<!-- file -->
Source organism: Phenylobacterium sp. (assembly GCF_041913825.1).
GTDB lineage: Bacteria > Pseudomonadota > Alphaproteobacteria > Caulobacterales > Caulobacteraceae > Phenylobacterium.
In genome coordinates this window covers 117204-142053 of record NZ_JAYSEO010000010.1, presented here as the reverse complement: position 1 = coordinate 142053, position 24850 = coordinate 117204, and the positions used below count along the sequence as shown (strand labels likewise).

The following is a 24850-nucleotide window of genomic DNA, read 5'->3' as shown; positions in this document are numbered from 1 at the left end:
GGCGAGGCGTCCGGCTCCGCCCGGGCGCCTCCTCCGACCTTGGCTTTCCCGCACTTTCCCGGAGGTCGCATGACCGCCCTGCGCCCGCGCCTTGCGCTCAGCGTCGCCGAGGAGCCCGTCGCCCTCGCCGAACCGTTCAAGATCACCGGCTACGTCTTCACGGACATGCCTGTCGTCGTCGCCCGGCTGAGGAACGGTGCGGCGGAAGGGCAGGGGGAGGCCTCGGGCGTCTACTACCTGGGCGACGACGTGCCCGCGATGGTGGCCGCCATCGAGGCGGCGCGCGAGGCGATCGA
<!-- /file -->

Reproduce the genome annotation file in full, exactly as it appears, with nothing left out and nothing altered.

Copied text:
Source organism: Phenylobacterium sp. (assembly GCF_041913825.1).
GTDB lineage: Bacteria > Pseudomonadota > Alphaproteobacteria > Caulobacterales > Caulobacteraceae > Phenylobacterium.
In genome coordinates this window covers 117204-142053 of record NZ_JAYSEO010000010.1, presented here as the reverse complement: position 1 = coordinate 142053, position 24850 = coordinate 117204, and the positions used below count along the sequence as shown (strand labels likewise).

The following is a 24850-nucleotide window of genomic DNA, read 5'->3' as shown; positions in this document are numbered from 1 at the left end:
GGCGAGGCGTCCGGCTCCGCCCGGGCGCCTCCTCCGACCTTGGCTTTCCCGCACTTTCCCGGAGGTCGCATGACCGCCCTGCGCCCGCGCCTTGCGCTCAGCGTCGCCGAGGAGCCCGTCGCCCTCGCCGAACCGTTCAAGATCACCGGCTACGTCTTCACGGACATGCCTGTCGTCGTCGCCCGGCTGAGGAACGGTGCGGCGGAAGGGCAGGGGGAGGCCTCGGGCGTCTACTACCTGGGCGACGACGTGCCCGCGATGGTGGCCGCCATCGAGGCGGCGCGCGAGGCGATCGA